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The Obscene Bird of Night (Verba Mundi) (Verba Mundi (Paperback)) Paperback – December 1, 1995
Intrusion: A Novel
A loving couple, grieving the loss of their son, finds their marriage in free fall when a beautiful, long-lost acquaintance inserts herself into their lives. Learn More
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Although many of the other "boom" writers may have received more attention especially Fuentes and Vargas Llosa Donoso and his masterpiece may be the most lasting, visionary, strangest of the books from this time period. Seriously, it's a novel about the last member of an aristocratic family, a monstrous mutant, who is surrounded by other freaks so as to not feel out of place. --Publishers Weekly
Top Customer Reviews
As the work has multiple foundations, one of the major ones about Humberto Penaloza, who as a child & adolescent was always told by his father that he must become something, it doesn't matter what, as long as Humberto doesn't go through the same social obscurity that he endures. Later on, he becomes the assistant to Jeronimo, a wealthy politician who is trying to lengthen the family tree. His wife, Ines de Azcoitia is unable to bear him children. Then through either an act of black magic, or Humberto's intimacy Jeronimo is given his child. The child, simply called Boy, is horribly deformed. Jeronimo decides to build the child it's own world, entirely secluded from anything outside of it and surrounded by other people with monstrosities. Humberto is put in charge, and becomes the abnormal one in this newly formed world where deformities is not the exception but the rule. Humberto's abnormality is his plain everyman look, social obscurity. He ends his days in a former catholic church, now peopled by elderly women, either nuns or former servants waiting to die.
This book works on so many different levels & they're always communicating to one another, effortlessly the past becomes the present, it is a hallucinatory poetic parade of the grotesque and the beautfiul, of the grotesque as the beautiful. It is also a commentary on domination in its many forms- husband & wife, father & son, the elderly & the young, master & servant. Sometimes the dominant position is usurped & the roles are reversed.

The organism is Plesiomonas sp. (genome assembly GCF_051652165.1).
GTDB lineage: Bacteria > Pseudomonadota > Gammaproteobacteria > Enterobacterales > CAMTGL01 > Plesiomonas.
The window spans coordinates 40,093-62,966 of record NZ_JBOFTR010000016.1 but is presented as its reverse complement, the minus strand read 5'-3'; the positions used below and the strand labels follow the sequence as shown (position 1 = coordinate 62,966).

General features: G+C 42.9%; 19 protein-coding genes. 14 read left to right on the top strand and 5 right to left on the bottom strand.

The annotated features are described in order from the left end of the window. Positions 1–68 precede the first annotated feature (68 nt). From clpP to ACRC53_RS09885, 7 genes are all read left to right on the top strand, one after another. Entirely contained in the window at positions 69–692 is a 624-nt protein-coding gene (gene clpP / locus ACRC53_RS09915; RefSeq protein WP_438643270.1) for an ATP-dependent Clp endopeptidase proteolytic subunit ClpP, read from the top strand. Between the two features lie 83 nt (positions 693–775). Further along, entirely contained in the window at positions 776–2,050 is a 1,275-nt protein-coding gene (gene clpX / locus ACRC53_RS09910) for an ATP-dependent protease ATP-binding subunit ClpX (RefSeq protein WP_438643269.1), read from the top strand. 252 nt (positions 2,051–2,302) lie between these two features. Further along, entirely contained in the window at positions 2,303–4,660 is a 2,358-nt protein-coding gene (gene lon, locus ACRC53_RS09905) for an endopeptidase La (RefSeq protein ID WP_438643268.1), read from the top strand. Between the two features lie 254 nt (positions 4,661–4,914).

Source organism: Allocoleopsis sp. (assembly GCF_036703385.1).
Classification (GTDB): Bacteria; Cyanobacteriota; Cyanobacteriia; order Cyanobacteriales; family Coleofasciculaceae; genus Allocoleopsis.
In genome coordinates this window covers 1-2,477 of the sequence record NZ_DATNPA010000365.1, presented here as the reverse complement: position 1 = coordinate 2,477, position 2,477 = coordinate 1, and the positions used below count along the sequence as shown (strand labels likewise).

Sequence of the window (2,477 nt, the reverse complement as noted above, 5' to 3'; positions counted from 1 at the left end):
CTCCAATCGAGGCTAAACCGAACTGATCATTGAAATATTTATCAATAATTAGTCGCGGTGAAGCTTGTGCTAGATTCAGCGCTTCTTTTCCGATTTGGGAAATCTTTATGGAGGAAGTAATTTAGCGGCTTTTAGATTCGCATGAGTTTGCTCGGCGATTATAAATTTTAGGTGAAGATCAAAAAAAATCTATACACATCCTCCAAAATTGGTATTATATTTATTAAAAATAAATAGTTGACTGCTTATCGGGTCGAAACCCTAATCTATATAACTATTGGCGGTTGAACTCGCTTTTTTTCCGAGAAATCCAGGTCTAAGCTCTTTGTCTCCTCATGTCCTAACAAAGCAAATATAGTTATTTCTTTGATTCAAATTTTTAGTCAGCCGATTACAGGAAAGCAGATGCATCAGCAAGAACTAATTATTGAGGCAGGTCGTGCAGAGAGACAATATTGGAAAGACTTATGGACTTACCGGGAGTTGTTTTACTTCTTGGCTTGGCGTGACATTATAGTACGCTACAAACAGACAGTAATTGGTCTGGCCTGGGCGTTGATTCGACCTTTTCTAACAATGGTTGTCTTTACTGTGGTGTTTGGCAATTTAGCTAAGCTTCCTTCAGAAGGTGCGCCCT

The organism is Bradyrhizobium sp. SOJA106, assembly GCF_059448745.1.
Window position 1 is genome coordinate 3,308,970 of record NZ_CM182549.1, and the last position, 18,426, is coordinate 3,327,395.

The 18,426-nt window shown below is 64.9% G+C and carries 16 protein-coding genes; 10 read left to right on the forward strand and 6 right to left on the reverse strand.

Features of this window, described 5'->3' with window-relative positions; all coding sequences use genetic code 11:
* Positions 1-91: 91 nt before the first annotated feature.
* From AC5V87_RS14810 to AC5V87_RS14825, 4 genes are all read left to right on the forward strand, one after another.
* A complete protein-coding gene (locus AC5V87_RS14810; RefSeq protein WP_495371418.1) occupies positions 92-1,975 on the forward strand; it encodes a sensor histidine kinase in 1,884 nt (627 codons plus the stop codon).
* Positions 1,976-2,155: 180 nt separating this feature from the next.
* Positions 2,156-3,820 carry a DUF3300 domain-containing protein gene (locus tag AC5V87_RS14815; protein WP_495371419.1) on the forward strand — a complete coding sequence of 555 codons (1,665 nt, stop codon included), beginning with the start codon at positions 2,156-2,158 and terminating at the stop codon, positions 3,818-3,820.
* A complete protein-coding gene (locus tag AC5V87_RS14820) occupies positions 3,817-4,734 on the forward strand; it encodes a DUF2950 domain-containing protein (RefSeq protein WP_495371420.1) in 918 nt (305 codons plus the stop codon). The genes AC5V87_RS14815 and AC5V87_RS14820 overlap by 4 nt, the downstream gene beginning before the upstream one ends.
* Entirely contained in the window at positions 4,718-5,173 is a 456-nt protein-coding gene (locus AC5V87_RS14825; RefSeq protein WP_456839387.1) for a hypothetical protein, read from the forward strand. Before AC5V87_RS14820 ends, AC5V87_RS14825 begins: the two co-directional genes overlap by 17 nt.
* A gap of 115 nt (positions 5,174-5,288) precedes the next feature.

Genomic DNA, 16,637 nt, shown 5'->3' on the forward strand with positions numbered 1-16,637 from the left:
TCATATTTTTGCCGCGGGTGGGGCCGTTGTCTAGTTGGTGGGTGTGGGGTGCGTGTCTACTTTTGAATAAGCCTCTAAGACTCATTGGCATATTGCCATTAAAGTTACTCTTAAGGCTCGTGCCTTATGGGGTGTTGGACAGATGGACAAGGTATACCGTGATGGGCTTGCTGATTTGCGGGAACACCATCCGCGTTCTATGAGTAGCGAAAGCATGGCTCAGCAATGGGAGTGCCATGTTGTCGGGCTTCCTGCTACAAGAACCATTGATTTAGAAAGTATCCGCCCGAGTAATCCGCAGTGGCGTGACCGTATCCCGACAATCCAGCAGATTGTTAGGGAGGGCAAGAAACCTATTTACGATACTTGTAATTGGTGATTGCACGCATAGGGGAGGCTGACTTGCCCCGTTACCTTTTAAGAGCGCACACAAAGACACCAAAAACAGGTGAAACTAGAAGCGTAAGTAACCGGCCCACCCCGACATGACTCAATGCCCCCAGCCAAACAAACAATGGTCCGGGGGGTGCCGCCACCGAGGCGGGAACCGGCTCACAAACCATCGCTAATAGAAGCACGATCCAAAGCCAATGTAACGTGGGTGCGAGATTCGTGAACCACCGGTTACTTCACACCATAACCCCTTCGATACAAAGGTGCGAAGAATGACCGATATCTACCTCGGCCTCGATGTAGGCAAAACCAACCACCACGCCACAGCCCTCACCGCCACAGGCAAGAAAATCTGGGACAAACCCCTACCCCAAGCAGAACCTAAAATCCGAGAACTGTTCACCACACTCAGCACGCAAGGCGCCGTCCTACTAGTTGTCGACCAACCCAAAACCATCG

It's no wonder that both Carlos Fuentes & Luis Bunuel considered it to be a masterpiece.
The Obscene Bird of Night is justly considered one of the best books in Chilean literature. Richly and skilfully written, its myth and metaphor wraps around itself to be moving, horrifying, mystifying and satisfying.
This is a book that needs some time. It is very far from an easy read. If I have not given it five stars, it is not a comment on the genius of the book. Rather, it is simply that it is more grotesque than I really have the stomach to enjoy in an unqualified way. I admire it immensely, and recommend it unhesitatingly.
When reading, you are plunged into such a different world that the images created encase you, lock you into the plot.
This novel, is a step into the mist for anyone who has only stuck to the odd thriller. It is a opening to wider horizons - that of magic realism.
There is a massive vision to the book that cannot be overlooked, from the virgin birth to the old woman seeking the finger of the saint, the voyeurism, the painful and obvious exploitation of everyone involved, and the little packages that old women keep under their beds. This isn't a single read novel, and I think that it deserves a second full digestion to make full impact.
The translation is fabulous, and the characters are unforgettable. It is without doubt a tale that needs to be told, and one that encompasses so many lives and dreams that you are left wondering which is reality.
It is very diffult to even outline the plot for those who might be interested because this book is truly a spiders web with the main character of Humberto Penaloza at the center. Yet, when you look back on the story you begin to wonder if it isn't someone else who was truly the middle of this magical and mysterious work after all.
Most Recent Customer Reviews
I was completely unable to understand or get into this book. One of the very few books that I couldn't finish and didn't want to waste my time on.Published 15 months ago by Satisfied Customer
I read this book and enjoyed it immensely ... it is sad and touching but when the story starts hitting you it is something you may find a bit too often if you read a large amount... Read morePublished on January 13, 2014 by Echezona Udeze
I rated this a 4 because I greatly enjoyed the flowing narration like a puzzle
I am not good at reviews but I would and will read other books by the author
Point of fact: It is not humanly possible to figure out what exactly is happening in the Obscene Bird of Night (OBN). Read morePublished on November 9, 2011 by ivona poyntz
This masterpiece by the late Chilean author José Donoso centers around the Azcoitías, a family of Chilean aristocrats. Read morePublished on January 29, 2009 by Darryl R. Morris
I will make this short and I'm not going to summarize the book. This was a wonderful book to read. The imagery is fantastic. The writing and depth of story is awesome. Read morePublished on June 13, 2008 by Joseph L. Briones
I have a really hard time finding fitting words for describing this work. I will, perhaps in the manner of the author and the formal lines the story follows, will make the... Read morePublished on December 28, 2006 by Jehu Hernandez Navarrete